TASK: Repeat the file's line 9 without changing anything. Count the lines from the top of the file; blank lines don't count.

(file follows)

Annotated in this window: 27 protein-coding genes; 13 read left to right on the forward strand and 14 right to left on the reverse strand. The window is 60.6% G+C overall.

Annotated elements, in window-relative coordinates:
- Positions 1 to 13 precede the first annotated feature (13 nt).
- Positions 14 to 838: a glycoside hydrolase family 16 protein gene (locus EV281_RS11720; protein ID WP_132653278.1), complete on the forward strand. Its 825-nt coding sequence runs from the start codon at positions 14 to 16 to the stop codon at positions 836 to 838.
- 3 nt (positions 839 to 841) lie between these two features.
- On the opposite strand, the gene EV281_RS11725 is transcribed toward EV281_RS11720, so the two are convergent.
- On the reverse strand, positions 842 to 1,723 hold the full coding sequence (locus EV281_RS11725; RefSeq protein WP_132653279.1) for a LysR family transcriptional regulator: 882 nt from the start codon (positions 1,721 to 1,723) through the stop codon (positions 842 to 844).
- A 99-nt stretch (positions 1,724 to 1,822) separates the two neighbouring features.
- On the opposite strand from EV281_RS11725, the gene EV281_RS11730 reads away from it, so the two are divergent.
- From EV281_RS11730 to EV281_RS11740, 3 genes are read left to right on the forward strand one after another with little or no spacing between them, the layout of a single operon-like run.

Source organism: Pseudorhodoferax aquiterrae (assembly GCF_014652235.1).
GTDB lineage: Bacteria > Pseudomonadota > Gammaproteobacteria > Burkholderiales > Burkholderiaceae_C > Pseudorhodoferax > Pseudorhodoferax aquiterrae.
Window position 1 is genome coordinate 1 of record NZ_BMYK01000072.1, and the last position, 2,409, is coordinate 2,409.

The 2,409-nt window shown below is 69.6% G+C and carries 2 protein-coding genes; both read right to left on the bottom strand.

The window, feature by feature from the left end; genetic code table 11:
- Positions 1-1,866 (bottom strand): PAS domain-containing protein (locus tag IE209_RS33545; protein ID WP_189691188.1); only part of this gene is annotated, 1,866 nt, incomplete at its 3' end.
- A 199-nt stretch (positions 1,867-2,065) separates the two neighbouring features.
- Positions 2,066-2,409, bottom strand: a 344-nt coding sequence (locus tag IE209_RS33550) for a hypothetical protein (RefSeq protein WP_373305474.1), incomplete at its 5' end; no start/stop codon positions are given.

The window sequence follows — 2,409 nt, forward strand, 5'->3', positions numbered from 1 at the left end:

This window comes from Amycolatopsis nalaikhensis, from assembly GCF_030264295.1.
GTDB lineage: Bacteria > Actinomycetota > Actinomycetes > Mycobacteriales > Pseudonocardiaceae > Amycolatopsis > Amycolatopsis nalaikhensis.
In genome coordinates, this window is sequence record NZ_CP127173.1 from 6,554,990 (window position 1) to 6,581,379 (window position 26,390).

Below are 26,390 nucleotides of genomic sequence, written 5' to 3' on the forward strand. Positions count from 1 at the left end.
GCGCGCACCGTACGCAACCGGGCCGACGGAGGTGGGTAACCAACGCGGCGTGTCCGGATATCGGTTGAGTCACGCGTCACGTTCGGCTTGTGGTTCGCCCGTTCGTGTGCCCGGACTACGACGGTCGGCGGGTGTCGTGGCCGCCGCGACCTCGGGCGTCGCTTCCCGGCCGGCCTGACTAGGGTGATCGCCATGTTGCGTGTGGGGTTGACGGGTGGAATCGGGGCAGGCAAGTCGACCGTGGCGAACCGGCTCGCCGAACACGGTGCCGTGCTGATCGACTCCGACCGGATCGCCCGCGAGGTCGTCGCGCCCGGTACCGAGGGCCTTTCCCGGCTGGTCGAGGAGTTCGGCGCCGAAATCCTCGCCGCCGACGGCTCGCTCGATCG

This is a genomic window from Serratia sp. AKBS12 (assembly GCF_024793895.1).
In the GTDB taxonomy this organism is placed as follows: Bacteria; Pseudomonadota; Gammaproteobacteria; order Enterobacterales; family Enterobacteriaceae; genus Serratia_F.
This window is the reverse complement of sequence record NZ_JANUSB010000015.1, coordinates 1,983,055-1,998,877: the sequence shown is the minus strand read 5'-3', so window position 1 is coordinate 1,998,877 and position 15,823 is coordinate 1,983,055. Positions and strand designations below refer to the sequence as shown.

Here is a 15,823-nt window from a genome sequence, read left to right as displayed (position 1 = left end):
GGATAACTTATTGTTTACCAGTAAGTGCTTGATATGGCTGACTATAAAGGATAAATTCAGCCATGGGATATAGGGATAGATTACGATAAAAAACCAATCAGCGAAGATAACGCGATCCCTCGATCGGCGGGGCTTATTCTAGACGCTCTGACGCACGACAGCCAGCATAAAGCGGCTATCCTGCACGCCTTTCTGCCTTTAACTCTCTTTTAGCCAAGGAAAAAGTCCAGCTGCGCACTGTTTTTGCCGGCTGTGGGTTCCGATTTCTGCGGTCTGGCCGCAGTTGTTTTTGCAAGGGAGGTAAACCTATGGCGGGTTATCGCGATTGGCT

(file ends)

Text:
- On the opposite strand from EV281_RS11725, the gene EV281_RS11730 reads away from it, so the two are divergent.